Hubris/Ego benefits. Like Trump who enjoys sowing chaos (In his own words).. when you can buy anything you want, you may want to settle old scores.

  • TomGard

    This ist funny:
    From the FCO – Statement:

    “Russia has investigated ways of delivering nerve agents likely for assassination. And part of this programme has involved producing and stockpiling quantities of novichok.”

    Well, this is exactly what PD must have done, otherwise they couldn’t have had the necessary standard samples and decomposition pathways to identify traces of a novichok agent in Salisbury as they claimed, they did. So:

    “This is a violation of the Chemical Weapons Convention”?

    No, it isn’t. CWC Art.II, 9. “”Purposes Not Prohibited Under this Convention” means:
    (c) “(c) Military purposes not connected with the use of chemical weapons and not dependent on the use of the toxic properties of chemicals as a method of warfare;”

    And there is more to it:

    “The team from The Hague will meet with officials from the Defence Science and Technology Laboratory and the police to discuss the process for collecting samples, including environmental ones.
    These will then be despatched to highly reputable international laboratories selected by the OPCW for testing with results expected to take a minimum of two weeks.
    This is the next step in the process to independently verify the analysis carried out by the Defence Science and Technology Laboratory at Porton Down.”

    “Diskuss the process for collecting …” – that means quite unequivocally, the probing and documentation has NOT yet been done following the SOP’s of the OPCW.

    • Cedders

      Iran has recently made various Novichok agents, and published information about what they did and what they produced. Porton Down might not have needed to make their own in order to be able to identify them. It seems like their identification was not very precise, which suggests that they may not have much detailed information.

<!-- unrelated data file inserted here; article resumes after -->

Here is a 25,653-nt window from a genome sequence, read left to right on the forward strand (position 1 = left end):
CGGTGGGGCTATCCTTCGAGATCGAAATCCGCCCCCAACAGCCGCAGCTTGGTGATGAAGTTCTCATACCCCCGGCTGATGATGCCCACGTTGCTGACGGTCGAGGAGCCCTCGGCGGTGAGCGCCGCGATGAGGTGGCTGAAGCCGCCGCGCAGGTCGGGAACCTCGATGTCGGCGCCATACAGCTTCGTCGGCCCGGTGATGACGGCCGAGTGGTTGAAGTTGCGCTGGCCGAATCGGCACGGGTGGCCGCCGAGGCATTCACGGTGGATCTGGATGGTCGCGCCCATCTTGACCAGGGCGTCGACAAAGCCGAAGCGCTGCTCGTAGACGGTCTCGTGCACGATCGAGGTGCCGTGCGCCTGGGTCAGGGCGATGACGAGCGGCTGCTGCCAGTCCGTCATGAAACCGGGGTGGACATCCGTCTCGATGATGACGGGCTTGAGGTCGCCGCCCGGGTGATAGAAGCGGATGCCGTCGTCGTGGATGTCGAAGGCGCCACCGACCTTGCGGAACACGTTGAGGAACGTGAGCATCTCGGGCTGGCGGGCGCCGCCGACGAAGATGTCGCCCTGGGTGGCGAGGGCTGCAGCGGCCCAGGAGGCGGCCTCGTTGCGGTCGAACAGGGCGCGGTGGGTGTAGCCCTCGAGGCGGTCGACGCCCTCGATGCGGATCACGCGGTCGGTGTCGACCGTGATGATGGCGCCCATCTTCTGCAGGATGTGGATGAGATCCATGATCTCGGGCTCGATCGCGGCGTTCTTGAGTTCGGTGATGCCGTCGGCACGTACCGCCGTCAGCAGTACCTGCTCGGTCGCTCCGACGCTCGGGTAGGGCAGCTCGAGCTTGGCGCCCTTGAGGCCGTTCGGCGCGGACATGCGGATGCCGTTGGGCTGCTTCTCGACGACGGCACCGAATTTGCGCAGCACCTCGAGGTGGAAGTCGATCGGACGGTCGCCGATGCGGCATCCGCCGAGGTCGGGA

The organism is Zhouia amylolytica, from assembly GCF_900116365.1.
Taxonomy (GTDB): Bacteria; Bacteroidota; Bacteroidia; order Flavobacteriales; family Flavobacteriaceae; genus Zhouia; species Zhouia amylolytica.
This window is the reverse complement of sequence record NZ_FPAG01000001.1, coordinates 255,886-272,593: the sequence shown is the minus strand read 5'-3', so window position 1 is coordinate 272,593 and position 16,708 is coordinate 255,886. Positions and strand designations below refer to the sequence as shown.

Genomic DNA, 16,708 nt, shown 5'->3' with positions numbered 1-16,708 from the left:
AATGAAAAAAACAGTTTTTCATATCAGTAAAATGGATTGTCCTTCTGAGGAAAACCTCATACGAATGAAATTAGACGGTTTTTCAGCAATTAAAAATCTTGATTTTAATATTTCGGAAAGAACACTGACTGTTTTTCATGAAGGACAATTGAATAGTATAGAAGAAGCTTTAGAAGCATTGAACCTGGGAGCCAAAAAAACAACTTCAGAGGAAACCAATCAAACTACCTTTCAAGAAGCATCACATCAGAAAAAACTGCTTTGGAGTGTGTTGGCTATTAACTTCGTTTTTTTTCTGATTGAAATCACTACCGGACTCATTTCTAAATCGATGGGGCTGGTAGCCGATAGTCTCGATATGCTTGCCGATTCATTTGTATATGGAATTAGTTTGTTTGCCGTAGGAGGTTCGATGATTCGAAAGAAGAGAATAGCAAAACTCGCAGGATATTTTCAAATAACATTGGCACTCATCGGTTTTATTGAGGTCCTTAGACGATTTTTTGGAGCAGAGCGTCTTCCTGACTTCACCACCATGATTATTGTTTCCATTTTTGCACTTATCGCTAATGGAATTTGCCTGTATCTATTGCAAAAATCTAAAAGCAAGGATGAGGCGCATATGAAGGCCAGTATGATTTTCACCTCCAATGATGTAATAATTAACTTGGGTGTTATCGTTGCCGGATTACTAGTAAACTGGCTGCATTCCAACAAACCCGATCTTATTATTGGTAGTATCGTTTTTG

• Harry Law

    If the Government knew Russia was producing and stockpiling quantities of Novichok before 4th March 2018 and failed to tell the body responsible for the Chemical Weapons Convention the OPCW, then the Government itself are in breach of that convention. If it cobbled together ‘dregs’ of information’ since 4th March 2018 then that report with its serial number and the people who signed off on it should also be deposited at the OPCW. WAS this done and when was it done?

  • Sharp Ears

    I can’t find my previous post about the Russian tycoon’s wife who paid a fortune to play tennis with Boris and to have dinner with Williamson. It might be on another thread or perhaps deleted.

    This comes from 2014 when Cameron was trailing round for donations.

    ‘Russian oligarch Mr Temerko appears on the list twice, suggesting he may have attended more than one dinner over the summer.

    He has personally donated £265,230 to the Tories since 2010, while his wind farm firm Offshore Group Newcastle has given £220,425.

    In 2012 OGN got a £4.5million grant from the Department for Business, though Tory sources insisted it was not linked to Mr Temerko’s donations.

    Russia’s extradition requests were refused by a judge, who said they were politically motivated. He has since been given British citizenship.’

    We need a revolution.

  • Durak

    The huge problem is not only that the media doesn’t want to know – they are actively pushing the government narrative, even so called left leaning papers like the Guardian have been consistently attacking Corbyn in a most undignified fashion.